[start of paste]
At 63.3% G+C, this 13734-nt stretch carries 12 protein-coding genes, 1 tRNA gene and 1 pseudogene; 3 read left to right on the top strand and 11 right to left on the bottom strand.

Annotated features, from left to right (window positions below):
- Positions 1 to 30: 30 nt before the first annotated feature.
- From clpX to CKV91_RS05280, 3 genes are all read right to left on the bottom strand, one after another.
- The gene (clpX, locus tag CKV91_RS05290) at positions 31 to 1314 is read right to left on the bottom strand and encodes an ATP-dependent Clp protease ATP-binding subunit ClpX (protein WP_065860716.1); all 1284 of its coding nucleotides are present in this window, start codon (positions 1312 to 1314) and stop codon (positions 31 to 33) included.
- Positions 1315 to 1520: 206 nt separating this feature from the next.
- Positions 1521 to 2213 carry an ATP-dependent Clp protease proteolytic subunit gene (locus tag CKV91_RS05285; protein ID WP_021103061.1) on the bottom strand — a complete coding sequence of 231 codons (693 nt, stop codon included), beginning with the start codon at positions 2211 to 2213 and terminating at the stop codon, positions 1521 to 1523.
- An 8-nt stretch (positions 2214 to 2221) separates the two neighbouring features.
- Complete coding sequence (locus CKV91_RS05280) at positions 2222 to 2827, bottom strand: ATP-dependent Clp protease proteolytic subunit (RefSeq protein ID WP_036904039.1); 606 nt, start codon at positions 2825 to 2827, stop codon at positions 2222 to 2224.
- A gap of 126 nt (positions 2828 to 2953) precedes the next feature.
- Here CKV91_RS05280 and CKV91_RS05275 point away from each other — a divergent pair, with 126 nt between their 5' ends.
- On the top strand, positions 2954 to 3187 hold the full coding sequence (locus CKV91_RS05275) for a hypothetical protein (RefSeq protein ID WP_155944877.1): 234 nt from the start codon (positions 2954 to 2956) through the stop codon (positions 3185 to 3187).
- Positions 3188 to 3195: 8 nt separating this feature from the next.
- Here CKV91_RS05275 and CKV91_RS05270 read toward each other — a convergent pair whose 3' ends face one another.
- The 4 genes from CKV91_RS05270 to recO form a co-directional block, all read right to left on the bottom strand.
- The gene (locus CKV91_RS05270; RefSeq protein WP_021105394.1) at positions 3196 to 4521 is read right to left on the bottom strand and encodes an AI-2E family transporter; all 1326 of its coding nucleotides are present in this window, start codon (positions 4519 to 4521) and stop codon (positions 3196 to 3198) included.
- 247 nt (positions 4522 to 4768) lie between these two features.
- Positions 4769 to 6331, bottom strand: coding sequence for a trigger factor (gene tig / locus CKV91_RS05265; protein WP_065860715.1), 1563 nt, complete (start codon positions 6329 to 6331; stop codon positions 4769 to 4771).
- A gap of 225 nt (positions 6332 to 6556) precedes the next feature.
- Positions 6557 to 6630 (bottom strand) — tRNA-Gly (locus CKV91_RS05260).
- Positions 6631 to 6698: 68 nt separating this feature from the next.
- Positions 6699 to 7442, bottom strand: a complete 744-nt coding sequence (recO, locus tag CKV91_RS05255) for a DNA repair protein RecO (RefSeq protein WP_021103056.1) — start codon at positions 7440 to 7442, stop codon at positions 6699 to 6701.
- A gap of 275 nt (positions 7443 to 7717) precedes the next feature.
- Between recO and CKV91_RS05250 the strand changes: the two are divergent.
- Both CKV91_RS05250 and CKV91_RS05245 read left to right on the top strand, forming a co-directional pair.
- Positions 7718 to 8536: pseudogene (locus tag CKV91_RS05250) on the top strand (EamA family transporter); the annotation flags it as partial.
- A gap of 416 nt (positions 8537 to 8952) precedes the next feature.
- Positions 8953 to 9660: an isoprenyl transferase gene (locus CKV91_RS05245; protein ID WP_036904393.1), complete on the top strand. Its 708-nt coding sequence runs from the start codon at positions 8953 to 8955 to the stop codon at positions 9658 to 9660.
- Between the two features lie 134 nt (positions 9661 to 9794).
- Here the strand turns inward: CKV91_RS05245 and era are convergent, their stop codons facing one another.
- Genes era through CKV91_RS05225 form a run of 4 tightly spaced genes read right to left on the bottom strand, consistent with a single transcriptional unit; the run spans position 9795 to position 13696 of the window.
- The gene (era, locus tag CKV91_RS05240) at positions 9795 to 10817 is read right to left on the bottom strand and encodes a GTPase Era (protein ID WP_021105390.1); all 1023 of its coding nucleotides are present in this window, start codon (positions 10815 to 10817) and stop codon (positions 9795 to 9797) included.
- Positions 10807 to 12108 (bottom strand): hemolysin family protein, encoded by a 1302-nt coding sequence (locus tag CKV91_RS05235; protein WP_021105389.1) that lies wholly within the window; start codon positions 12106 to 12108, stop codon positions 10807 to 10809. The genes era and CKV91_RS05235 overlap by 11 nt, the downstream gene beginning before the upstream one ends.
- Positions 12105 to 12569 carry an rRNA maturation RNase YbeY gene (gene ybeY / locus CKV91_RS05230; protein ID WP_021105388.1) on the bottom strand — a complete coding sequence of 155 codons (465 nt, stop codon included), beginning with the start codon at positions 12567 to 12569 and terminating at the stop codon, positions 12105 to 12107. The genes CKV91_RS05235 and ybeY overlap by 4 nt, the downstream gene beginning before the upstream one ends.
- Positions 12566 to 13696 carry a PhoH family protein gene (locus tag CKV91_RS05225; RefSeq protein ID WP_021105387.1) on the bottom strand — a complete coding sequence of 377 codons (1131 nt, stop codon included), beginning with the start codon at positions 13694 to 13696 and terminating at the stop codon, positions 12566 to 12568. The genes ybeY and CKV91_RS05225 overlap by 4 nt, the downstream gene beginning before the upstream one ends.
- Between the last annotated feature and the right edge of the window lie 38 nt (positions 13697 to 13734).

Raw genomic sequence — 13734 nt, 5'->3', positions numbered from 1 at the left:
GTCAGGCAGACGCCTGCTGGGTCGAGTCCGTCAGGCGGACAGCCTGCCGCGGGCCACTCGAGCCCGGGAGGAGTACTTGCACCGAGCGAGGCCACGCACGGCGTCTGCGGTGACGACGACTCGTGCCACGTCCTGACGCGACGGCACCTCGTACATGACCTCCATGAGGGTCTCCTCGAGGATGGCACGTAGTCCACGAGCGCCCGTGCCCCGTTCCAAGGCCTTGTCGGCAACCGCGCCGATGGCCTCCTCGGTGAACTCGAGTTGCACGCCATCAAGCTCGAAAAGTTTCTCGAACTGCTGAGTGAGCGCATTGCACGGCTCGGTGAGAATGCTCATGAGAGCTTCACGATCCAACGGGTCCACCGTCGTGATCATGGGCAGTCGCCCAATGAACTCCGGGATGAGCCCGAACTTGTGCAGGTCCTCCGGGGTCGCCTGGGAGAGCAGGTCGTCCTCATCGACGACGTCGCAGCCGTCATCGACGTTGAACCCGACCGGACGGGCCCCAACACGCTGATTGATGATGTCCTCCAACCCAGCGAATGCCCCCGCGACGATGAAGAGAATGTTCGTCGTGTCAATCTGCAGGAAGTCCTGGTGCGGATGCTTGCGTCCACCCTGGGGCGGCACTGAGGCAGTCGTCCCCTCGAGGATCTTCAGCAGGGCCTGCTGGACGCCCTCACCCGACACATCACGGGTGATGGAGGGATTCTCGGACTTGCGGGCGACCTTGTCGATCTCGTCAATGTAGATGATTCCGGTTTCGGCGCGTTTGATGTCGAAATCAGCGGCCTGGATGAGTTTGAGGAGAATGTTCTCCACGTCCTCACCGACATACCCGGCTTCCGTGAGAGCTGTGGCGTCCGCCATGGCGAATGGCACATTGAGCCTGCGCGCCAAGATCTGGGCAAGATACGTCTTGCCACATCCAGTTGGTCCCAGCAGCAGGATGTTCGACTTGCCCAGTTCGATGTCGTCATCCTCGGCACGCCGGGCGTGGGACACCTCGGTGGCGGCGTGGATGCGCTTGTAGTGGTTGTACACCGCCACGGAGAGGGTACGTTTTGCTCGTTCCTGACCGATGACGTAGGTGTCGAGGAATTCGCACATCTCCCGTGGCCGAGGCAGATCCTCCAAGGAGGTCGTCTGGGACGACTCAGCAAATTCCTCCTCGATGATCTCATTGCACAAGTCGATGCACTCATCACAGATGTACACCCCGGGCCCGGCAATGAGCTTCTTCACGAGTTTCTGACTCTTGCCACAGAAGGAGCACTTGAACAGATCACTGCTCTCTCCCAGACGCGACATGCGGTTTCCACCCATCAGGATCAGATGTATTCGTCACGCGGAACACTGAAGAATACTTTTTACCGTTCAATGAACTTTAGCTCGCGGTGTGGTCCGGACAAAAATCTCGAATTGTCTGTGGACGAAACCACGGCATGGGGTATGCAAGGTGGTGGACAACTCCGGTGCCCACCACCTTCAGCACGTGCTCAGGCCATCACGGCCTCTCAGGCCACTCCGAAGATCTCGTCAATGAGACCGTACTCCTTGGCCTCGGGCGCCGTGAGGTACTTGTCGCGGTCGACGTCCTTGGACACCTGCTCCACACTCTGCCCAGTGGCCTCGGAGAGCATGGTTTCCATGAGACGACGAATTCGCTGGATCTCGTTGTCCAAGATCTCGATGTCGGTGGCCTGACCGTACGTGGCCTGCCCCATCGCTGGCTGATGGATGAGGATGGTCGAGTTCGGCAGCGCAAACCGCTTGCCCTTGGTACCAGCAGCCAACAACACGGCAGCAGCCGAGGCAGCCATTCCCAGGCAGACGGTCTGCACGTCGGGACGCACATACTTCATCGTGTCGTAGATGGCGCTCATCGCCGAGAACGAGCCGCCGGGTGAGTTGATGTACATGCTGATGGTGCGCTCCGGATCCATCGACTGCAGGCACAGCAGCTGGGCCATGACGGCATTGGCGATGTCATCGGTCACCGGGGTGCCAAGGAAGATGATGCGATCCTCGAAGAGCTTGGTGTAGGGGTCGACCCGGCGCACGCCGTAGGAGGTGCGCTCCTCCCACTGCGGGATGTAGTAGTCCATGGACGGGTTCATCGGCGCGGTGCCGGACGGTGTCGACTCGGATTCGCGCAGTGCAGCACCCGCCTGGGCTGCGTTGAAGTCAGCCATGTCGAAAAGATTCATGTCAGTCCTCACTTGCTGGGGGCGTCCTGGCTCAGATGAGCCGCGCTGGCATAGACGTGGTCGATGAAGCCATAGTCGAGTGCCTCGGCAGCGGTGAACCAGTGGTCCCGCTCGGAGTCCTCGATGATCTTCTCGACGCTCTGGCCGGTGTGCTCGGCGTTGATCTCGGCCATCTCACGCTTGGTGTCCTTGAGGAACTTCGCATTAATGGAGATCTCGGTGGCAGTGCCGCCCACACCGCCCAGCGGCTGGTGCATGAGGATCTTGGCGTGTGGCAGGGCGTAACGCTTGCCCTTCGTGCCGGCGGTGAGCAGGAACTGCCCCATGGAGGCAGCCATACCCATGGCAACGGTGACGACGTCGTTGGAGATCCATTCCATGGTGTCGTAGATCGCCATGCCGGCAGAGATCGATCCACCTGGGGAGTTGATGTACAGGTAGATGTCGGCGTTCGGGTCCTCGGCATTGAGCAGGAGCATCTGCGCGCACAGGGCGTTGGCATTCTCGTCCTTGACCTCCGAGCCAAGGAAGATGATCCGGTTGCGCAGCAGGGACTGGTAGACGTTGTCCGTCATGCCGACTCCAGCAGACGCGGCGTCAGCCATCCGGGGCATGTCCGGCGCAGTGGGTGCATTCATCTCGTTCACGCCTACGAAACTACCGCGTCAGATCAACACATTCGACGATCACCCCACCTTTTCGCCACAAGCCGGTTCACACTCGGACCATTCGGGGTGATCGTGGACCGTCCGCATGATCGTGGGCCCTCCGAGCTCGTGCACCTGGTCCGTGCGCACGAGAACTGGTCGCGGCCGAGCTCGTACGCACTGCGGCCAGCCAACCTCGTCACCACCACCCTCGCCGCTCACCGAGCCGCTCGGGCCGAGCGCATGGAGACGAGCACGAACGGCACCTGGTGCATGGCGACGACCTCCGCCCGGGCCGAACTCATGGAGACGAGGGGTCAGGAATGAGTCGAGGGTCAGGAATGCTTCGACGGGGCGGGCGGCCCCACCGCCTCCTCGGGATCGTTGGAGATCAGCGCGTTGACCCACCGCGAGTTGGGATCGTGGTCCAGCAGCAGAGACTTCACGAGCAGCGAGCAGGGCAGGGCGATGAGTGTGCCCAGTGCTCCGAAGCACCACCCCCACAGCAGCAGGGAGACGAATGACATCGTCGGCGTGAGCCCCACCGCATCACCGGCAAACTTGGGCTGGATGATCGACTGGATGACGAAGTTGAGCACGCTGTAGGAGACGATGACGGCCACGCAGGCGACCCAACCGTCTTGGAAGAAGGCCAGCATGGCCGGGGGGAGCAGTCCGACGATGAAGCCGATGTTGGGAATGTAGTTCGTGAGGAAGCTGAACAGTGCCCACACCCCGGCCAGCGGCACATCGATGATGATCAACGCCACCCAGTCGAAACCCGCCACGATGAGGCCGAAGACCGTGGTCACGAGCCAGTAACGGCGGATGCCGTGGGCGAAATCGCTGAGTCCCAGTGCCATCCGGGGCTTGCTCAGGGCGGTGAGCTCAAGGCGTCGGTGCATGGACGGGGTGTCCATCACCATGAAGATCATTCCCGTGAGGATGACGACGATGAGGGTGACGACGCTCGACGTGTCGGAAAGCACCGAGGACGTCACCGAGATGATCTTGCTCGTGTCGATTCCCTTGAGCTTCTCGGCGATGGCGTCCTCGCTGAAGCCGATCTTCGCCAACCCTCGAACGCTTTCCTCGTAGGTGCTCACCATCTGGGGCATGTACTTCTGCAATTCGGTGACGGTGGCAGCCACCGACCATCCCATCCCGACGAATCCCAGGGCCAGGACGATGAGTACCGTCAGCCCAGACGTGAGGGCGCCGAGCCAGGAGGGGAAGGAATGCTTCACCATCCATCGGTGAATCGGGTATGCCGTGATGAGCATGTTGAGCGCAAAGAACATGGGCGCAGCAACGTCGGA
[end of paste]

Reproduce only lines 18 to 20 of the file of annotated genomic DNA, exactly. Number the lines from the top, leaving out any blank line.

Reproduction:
- Positions 4769 to 6331, bottom strand: coding sequence for a trigger factor (gene tig / locus CKV91_RS05265; protein WP_065860715.1), 1563 nt, complete (start codon positions 6329 to 6331; stop codon positions 4769 to 4771).
- A gap of 225 nt (positions 6332 to 6556) precedes the next feature.
- Positions 6557 to 6630 (bottom strand) — tRNA-Gly (locus CKV91_RS05260).